Friday, March 13, 2009
Today we rounded out the week with a seasonal craft the last 35 minutes before packing up and heading out the door for the weekend. The students were all handed green construction shamrocks to decorate with the glitter, sequins, tissue paper, bingo daubers, markers, googly eyes and other materials that were on the table.
One of my students was waiting patiently at his desk for someone to come help him with the project while I finished up writing the daily notes home to parents/caregivers. Soon he said, "Hey, Kate". We were all a little surprised, this young man typically does not combine a greeting and a name in a phrase without cues, nor does he typically call out for someone, being more the type of person who gets up and goes to who or what he needs.
Given this was a first I went over and sat with him and after chatting for a bit, asked, "You called me over here, what do you want?" He took a minute or so to consider how to express what he was thinking, finally reaching out and holding up the green paper shamrock, "For mom!" he said.
My eyes welled up and we set out together to make one heck of a shamrock, with glitter, green bingo dauber dots and shamrock sequins on it. We worked on sequencing, pincher grasp, colors, the concepts of more/less and opening and closing containers while we worked on the project, but we both knew that all that work was, "For mom!" I made sure I wrote out the story on the back for his mother to read.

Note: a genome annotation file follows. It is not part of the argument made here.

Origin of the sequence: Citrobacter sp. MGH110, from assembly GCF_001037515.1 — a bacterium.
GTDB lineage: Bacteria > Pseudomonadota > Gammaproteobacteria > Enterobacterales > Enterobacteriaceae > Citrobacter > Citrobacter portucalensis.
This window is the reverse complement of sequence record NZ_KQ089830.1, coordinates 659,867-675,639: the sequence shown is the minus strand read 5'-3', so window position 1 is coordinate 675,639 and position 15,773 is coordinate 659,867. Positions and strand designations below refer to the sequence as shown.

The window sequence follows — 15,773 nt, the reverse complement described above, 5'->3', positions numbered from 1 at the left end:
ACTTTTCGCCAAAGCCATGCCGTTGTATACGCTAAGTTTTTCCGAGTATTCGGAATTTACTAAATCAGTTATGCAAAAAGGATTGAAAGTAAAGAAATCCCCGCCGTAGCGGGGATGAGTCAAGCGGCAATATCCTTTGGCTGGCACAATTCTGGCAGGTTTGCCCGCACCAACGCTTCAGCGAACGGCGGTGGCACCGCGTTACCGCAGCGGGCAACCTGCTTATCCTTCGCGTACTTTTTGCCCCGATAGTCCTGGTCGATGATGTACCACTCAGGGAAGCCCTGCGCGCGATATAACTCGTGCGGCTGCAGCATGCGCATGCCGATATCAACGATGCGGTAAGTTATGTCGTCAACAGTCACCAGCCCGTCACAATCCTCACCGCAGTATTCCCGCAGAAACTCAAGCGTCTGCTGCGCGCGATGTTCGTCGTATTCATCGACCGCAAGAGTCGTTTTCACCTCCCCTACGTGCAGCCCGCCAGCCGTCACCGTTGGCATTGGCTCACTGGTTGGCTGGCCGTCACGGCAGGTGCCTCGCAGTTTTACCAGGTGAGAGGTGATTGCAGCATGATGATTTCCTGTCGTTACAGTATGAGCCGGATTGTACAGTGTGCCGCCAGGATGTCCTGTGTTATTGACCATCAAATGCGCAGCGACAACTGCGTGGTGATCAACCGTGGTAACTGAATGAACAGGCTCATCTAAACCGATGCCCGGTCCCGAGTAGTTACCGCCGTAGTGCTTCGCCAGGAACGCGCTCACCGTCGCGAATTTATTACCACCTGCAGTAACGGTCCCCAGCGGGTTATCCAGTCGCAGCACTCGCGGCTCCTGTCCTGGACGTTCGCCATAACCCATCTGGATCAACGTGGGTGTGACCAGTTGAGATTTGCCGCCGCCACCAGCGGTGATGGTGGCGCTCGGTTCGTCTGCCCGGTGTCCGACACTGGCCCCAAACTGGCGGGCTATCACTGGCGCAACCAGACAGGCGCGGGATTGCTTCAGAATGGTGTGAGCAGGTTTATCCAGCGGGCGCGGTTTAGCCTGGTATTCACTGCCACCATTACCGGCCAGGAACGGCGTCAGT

The communicative intent of calling me over and telling me he wanted the craft to be "for mom" was remarkable and a major step forward. The cognitive ability to predict that something he was about to work on in school could make a difference in his world after school was even more remarkable as was the understanding that he could ask for help in the way he did. The kindness in the desire to make his mother happy and proud made my heart sing.
That is why I am a special education teacher. That is what makes the paper work, the administrative hassles, the days where I go home with someone else's lunch on my shirt, have my hair pulled or wrench my back with all the lifting worth it. When a student can communicate something he has never been able to communicate before, when he can engage in an activity and extrapolate the meaning in it to his own life, when he can connect what he is doing at school with the important people in his life at home I know I have chosen the right path. Happy St. Patrick's Day indeed. Everyone one should be as lucky as I am to work with such amazing students.